We install cameras on all kinds of construction and engineering projects, and we make sure they stand up to whatever kind of punishment you - our very dear clients - can throw at them. We’ve covered the sort of challenging environments that we’ve successfully worked in - at height, offshore, northern Scandinavian winters, summers in Oman - in a previous blog post. This time, we’ll look at all of the testing that our equipment goes through to make sure it works day in, day out, for years at a time, without fail.
We don’t use cheap third-party camera systems. What we’ve developed is better technically, is far more resilient and flexible, and, most of all, it’s been battle-tested extensively. We estimate that our cameras have captured about 850 years of time-lapse, so far!
A balmy day atop a lighting mast, Dubai
One of the many factors that can cause electronics to fail is through the application of too much heat. Most electronics are only certified to work up to 40°C (104°F), and we put cameras in locations where summer temperatures often exceed that, going to 48°C at times.
We used to install Peltier air-conditioning in hot environments, to keep all the electronics below 40°C, but this solution is heavy, uses a lot of power, and most units are only certified for two years’ use ‘in the field’ - when we often need six or even eight.
When we developed the new ‘ARM‘ board processor, we went through a number of test and deployment stages in order to ensure that it could work in any hot environment. We performed a ‘dry heat test’ at a local lab - heating the Lobster Pot time lapse camera to 60°C for an unbroken four-day period, constantly monitoring all of the functions throughout. The Pot passed with flying colours, earning us a valuable and industry-accredited certification.
We installed an ARM system with a friendly client in Jeddah, Saudi Arabia - above a not very interesting but very exposed car park. This was in place for over two years, and didn’t use Peltier air-conditioning. It didn’t miss a single shot over that time, and gave us the confidence to deploy our new ARM system without air conditioning.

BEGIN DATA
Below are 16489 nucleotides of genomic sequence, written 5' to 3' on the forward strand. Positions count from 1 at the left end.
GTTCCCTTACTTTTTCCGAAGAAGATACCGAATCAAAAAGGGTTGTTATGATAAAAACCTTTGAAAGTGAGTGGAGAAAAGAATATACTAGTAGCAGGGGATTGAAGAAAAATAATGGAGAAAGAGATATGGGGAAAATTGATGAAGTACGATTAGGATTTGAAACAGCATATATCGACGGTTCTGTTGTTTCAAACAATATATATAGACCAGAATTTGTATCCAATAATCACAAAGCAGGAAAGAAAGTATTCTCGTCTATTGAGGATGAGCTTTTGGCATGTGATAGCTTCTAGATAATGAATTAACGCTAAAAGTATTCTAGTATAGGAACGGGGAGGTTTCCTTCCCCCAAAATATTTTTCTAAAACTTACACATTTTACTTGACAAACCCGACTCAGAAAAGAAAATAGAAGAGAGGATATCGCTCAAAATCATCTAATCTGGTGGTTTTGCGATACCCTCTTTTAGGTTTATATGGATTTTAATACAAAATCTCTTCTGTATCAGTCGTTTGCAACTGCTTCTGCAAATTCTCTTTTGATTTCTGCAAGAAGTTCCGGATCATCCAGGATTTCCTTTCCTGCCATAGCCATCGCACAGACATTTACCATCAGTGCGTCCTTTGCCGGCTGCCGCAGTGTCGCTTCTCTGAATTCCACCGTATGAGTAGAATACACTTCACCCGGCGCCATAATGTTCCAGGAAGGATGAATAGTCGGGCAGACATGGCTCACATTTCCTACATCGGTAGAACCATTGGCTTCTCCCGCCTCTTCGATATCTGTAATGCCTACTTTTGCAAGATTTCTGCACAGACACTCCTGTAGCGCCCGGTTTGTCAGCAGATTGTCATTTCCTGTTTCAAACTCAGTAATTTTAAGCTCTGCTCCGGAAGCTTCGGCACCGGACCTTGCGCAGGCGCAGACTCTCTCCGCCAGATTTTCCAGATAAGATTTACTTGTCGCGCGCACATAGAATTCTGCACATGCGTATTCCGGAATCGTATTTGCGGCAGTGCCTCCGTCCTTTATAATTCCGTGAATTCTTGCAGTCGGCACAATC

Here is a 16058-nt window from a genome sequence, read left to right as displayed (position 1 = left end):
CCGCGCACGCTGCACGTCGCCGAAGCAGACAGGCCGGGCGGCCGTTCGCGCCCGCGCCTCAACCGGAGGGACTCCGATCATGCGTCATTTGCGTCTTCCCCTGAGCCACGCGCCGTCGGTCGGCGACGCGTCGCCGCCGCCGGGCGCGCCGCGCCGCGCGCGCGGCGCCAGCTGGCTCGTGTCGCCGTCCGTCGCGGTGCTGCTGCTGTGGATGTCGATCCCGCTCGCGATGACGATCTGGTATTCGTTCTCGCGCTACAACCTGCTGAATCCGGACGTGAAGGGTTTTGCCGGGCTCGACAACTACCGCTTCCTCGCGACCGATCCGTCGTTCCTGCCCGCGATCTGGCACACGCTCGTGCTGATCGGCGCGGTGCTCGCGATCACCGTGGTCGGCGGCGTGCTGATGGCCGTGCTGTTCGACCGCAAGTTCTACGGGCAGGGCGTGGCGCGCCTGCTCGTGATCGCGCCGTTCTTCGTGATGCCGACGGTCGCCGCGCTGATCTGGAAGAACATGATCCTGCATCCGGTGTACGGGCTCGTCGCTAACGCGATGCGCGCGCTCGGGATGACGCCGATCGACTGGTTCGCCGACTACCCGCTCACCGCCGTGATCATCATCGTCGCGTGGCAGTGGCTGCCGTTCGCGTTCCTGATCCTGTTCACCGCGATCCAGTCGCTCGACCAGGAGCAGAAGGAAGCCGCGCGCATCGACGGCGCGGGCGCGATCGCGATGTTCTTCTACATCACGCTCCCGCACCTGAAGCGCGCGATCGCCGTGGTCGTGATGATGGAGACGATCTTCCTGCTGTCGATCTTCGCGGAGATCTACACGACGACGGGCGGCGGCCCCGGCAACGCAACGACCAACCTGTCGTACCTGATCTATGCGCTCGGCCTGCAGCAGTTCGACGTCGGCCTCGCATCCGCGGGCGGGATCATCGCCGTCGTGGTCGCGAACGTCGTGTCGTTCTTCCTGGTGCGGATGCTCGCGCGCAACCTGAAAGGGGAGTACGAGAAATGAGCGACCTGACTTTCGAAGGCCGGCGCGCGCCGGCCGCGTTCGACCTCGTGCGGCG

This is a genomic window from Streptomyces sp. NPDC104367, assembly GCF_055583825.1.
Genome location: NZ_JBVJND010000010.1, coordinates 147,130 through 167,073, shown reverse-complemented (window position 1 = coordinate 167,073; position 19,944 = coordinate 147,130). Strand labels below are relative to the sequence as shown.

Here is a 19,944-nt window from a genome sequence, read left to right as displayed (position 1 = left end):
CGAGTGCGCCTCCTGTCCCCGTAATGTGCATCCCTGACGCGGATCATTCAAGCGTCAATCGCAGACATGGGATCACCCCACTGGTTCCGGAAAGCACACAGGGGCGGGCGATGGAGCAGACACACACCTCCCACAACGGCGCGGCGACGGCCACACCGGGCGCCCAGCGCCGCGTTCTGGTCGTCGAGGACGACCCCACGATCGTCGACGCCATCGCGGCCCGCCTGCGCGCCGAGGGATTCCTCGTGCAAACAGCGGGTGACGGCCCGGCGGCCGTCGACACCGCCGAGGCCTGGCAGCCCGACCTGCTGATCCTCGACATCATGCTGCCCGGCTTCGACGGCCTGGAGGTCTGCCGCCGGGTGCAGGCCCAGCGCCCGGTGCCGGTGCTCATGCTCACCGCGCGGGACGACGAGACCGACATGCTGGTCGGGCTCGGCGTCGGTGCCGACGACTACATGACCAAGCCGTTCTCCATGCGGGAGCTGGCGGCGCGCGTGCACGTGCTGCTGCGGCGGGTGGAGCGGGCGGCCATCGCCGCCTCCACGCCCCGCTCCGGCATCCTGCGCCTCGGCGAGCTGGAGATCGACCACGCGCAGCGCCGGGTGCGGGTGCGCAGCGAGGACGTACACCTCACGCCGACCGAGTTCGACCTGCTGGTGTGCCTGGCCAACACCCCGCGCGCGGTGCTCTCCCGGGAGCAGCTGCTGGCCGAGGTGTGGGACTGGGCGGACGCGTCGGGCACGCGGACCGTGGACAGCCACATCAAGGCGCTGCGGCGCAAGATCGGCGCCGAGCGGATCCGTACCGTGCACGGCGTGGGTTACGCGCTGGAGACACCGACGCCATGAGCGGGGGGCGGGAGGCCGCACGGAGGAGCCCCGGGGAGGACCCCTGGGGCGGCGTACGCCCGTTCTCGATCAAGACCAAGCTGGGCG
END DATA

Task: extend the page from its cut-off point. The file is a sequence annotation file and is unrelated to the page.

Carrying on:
In a twist to the story, some earlier systems we deployed in Abu Dhabi - way back in 2011 - show from their temperature monitoring that their Peltier cooling stopped working in about 2014 (the project was supposed to run for three years but is still going). However the cameras - now nearly eight years in - keep right on working, day after day, year after year.
The Lobster Pot time lapse camera is looking away, as Senior Technician Luke poses with a snow-thing
When we had our first job in Finland , we had to check - can a Lobster Pot go down to -20°C (-4°F) and beyond? We suspected that the electronics inside the enclosure - as well as the glass heater that's standard in every unit - would keep things warm enough to function without icing up - but we had to be sure, for a number of mission-critical jobs. Failing to prepare is preparing to fail and all that.
So, before heading for the north, we purchased an industrial chest freezer big enough to take a Lobster Pot, and cold enough to freeze the hind legs off an arctic fox. We placed the 8K Lobster Pot inside, with a target image and a couple of thermometers - one for the internal temperature, and one for inside the camera. Over a few weeks, we got temperature right down to the low twenties, all the while taking pictures - and the unit performed perfectly. Since then, we’ve installed time lapse cameras all over Scandinavia, the colder parts of the USA, and remote corners of Scotland - we’re fully confident that Lobsters thrive in cold environments, too.
We’ve designed the Lobster Pot with every kind of safety as top priority. This includes electrical safety, of course. Our Operations Manager is a fully qualified electrician, and everything that leaves the office is ‘PAT tested’ for electrical safety.